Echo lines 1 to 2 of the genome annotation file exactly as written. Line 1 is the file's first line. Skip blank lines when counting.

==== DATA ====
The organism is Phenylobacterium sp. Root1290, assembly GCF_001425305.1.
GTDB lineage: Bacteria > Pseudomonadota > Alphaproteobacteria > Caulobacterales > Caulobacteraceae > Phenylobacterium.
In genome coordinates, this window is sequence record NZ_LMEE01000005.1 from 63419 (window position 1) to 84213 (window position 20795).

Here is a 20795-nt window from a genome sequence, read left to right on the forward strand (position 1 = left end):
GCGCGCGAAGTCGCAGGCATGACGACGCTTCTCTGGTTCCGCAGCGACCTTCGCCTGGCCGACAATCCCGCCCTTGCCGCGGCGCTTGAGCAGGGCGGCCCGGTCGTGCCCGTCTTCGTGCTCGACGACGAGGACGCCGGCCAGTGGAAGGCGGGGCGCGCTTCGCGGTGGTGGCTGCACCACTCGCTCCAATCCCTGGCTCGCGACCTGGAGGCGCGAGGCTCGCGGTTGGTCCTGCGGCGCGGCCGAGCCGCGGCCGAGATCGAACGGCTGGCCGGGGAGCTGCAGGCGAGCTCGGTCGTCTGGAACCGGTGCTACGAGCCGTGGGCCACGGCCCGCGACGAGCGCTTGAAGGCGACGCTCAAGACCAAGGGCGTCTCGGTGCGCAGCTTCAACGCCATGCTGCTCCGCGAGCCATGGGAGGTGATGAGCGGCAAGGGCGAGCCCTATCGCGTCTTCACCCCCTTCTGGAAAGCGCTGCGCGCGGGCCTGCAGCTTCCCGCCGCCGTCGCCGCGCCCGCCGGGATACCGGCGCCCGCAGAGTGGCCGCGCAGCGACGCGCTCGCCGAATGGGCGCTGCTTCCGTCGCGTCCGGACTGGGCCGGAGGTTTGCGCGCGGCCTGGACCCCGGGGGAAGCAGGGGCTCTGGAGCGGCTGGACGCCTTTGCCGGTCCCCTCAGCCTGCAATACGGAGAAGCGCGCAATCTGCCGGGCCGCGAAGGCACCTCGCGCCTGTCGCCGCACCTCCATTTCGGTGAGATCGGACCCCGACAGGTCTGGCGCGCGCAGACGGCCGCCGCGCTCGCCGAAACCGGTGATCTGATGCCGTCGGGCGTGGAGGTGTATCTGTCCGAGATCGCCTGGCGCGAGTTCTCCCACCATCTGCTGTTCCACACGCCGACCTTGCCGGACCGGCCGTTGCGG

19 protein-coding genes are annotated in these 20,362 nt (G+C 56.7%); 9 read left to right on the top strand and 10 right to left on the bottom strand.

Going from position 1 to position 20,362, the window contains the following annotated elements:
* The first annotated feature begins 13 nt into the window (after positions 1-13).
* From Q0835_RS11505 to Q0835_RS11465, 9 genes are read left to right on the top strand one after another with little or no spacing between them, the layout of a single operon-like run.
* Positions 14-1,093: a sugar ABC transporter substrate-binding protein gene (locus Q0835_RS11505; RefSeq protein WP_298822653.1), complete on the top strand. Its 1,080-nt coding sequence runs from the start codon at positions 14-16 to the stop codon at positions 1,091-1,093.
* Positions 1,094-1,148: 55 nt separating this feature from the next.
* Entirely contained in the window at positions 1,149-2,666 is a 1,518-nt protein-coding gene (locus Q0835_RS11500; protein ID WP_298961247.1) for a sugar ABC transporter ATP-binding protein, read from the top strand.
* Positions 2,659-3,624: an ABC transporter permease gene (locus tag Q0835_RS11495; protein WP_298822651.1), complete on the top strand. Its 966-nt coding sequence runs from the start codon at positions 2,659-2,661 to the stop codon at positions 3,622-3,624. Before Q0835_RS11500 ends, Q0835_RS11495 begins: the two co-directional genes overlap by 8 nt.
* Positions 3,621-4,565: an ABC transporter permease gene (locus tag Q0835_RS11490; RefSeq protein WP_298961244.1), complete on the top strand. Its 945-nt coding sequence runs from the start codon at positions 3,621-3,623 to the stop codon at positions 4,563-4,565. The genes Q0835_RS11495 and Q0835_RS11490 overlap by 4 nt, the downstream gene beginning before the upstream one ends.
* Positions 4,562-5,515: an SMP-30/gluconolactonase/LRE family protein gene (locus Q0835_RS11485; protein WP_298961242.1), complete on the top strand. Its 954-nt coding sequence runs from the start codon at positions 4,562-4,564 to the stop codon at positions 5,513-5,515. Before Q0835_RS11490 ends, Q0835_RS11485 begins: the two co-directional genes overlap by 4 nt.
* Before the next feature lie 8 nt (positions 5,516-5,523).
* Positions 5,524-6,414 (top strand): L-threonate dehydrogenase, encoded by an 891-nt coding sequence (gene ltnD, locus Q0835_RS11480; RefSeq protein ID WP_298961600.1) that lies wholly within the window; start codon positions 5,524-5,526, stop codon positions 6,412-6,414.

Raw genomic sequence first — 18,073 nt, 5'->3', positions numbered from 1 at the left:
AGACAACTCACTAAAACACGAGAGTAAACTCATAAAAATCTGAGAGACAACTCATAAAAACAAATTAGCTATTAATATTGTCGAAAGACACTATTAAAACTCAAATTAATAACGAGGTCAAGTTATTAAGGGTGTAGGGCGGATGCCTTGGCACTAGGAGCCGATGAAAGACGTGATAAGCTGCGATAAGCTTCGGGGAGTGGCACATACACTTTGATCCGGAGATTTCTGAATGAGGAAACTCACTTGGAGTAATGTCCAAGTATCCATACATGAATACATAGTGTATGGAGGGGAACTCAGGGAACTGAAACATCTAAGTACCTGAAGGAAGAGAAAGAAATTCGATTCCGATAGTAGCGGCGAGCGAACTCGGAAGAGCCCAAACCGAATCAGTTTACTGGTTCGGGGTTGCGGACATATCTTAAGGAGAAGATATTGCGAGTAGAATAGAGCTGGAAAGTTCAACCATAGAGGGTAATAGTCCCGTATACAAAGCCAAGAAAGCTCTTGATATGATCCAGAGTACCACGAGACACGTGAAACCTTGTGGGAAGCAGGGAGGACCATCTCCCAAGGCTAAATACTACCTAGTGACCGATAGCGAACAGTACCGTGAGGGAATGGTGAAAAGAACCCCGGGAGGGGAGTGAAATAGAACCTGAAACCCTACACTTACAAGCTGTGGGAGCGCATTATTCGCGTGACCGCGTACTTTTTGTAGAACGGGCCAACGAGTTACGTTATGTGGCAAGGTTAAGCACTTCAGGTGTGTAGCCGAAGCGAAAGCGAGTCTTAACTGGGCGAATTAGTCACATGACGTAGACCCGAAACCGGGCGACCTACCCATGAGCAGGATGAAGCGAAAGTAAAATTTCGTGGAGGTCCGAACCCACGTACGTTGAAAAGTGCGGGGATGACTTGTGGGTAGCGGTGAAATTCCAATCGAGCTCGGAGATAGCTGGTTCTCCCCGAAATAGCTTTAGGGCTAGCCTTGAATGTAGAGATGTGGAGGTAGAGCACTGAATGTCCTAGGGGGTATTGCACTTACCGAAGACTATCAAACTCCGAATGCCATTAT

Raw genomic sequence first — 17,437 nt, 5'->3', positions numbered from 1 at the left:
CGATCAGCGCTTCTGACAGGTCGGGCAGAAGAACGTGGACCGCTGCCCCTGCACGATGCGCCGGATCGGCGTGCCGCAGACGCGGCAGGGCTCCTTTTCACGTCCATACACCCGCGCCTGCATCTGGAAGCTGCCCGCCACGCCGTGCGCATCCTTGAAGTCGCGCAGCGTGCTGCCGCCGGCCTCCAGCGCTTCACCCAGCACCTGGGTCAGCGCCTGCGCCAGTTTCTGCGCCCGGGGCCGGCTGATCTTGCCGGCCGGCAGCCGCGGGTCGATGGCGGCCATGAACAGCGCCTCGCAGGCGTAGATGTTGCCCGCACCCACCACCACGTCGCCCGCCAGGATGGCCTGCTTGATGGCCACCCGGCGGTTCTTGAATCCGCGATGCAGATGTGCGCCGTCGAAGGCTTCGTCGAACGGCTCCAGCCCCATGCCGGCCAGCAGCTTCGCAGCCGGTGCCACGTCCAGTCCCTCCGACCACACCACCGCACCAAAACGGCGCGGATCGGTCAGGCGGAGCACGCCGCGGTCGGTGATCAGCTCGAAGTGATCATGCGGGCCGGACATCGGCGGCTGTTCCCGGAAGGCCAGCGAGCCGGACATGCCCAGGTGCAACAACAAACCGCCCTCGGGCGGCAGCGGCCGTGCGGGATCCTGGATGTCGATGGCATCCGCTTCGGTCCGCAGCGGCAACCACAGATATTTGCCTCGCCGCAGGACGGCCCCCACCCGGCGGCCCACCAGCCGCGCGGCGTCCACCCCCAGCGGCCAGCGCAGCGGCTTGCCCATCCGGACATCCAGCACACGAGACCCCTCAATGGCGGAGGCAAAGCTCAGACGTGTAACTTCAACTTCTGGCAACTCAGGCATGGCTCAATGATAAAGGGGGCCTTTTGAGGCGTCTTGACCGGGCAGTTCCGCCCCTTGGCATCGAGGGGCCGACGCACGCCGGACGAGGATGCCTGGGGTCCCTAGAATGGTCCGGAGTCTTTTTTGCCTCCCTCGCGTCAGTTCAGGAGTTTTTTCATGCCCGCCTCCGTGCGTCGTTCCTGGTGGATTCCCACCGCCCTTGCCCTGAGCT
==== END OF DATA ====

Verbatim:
The organism is Phenylobacterium sp. Root1290, assembly GCF_001425305.1.
GTDB lineage: Bacteria > Pseudomonadota > Alphaproteobacteria > Caulobacterales > Caulobacteraceae > Phenylobacterium.